Well, yes, we know he is sick. He just spent 7 days in the hospital and his discharge summary lists his hospitalization diagnoses as: Adenocarcinoma (lung), pleural effusion, pulmonary emboli, acute respiratory failure with hypoxia, lung mass, and brain mestastases. Lord almighty.
We have told everyone in the world by now that he has cancer. Friends and family have come to Oregon from all over the country.
A corner of our cabinet in the kitchen is now full of medications, alcohol swabs, and treatment records. Dan has alerts in his phone to remind him of his pills. Twice a day I have to give him an injection of medicine to keep his blood thin and prevent more clots in his lungs.
We drop off Raine at daycare and then drive an hour to St. Vincent’s Hospital, where Dan spends 3 minutes laying down, wearing a mask. For 30 seconds on each side of his head, gamma rays penetrate to the cancerous tissue inside his brain.
But he looks like this:
He is home. He sleeps in bed next to me, on his back, feet sprawled, snoring gently. He drinks morning coffee and has a normal appetite. There is no longer a shortness of breath. He holds me and he is warm and strong. He laughs and agonizes over football.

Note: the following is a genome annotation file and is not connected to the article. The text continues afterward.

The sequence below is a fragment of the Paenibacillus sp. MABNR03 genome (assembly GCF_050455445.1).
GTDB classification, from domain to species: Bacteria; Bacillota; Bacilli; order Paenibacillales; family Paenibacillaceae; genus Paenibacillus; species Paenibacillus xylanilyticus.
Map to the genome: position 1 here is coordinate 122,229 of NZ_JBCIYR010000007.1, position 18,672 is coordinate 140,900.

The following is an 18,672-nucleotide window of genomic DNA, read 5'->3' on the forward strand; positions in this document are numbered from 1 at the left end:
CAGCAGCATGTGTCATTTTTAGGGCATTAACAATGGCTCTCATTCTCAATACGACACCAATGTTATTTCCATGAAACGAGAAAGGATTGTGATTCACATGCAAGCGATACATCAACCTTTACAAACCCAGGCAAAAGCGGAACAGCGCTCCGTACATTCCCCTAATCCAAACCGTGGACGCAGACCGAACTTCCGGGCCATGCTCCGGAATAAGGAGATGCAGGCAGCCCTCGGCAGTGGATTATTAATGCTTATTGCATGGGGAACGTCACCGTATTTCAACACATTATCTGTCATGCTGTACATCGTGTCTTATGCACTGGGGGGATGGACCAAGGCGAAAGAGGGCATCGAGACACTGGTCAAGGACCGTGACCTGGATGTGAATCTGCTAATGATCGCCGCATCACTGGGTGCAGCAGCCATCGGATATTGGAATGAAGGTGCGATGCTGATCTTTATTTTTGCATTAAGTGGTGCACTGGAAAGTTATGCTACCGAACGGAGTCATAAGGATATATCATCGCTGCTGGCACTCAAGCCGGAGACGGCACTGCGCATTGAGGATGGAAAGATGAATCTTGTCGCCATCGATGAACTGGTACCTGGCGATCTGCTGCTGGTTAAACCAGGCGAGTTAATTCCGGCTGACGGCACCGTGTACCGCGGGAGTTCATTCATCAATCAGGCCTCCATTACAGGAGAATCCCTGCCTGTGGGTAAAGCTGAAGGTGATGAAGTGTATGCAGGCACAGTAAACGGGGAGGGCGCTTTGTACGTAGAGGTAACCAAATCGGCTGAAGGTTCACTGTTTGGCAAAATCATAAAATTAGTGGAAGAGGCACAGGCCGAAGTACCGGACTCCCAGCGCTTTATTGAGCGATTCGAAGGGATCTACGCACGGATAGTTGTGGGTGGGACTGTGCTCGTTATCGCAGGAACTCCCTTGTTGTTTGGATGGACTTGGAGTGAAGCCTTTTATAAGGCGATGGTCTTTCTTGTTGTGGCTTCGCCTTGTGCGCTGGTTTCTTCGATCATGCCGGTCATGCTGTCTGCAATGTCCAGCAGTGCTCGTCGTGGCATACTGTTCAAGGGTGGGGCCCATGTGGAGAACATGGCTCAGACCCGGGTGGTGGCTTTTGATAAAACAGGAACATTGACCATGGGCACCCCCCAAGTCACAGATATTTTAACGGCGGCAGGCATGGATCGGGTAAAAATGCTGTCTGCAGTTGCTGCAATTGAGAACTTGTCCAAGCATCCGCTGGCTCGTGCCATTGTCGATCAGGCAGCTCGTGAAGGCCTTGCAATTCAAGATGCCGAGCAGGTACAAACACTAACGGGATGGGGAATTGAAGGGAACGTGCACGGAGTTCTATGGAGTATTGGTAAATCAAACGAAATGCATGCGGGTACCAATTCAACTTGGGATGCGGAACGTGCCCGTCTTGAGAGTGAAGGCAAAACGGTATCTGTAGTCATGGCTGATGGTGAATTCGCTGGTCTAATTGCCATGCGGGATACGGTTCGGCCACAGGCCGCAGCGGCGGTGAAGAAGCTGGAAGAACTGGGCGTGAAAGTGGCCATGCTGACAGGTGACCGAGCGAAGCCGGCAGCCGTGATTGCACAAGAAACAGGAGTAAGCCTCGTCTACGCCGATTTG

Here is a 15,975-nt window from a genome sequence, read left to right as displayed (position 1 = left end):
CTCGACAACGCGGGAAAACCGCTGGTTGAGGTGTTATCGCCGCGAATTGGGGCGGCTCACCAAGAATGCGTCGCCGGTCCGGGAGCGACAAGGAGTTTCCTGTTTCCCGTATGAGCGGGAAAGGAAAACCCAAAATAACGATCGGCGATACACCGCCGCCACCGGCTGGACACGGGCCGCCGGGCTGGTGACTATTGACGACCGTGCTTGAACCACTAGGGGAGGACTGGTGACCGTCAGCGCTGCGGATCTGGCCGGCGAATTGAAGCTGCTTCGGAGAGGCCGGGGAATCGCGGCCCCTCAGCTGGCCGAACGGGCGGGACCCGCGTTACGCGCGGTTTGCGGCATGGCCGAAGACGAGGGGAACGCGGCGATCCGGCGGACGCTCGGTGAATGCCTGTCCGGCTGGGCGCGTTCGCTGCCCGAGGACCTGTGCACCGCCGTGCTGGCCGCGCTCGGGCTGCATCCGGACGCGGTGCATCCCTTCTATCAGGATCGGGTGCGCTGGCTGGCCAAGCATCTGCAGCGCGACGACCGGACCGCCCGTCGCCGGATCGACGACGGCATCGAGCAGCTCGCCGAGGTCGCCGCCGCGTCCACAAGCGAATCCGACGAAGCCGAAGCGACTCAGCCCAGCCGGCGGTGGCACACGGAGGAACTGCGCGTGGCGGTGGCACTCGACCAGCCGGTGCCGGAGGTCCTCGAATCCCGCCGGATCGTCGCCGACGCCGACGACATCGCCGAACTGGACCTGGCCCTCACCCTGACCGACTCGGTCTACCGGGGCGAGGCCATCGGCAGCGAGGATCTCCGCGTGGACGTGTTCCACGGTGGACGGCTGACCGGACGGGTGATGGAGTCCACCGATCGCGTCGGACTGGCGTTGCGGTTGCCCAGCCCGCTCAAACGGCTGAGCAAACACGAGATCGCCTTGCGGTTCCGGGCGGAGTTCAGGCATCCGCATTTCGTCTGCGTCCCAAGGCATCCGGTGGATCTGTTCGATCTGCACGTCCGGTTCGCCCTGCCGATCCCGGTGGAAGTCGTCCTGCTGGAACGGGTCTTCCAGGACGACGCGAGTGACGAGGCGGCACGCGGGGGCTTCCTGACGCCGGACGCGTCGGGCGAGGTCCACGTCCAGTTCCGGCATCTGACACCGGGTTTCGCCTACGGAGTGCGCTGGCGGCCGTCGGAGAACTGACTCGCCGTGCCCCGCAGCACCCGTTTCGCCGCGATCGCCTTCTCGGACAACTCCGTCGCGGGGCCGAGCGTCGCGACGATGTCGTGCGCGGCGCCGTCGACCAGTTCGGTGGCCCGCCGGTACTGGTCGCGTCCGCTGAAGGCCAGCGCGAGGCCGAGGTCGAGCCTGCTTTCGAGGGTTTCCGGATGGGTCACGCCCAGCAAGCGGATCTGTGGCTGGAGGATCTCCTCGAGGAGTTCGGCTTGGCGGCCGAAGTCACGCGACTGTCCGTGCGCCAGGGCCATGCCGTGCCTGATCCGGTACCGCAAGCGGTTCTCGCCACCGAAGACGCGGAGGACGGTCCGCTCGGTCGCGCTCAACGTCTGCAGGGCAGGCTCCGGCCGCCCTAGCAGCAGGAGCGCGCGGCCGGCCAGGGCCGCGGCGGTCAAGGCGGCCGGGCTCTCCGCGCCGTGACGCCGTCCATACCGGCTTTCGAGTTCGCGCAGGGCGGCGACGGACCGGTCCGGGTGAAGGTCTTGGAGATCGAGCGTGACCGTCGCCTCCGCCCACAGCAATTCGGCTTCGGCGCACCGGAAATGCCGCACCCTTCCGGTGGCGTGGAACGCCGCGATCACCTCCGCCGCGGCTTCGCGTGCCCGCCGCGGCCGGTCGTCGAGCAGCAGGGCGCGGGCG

At the moment he told me he had stage 4 lung cancer–incurable–I sobbed over and over I don’t understand. My brain couldn’t comprehend.
It remains. I don’t understand.
How are there cells in his body killing him right now? I can not see these things, nor touch them, nor taste them. I have no pungent smell of death. It is normal familiar sweat and deodorant. It is the same gap between his big toe and long toe. It is his generous smile and soft hair. The perfect portion of his chest that my head rests upon. His thoughts are clear, his words to me the same as ever. Determined, loyal, brave, kind, patient, loving, funny.
I know this is my new normal. Living in between it all. Knowing but not knowing. Until we must.
I remain grateful.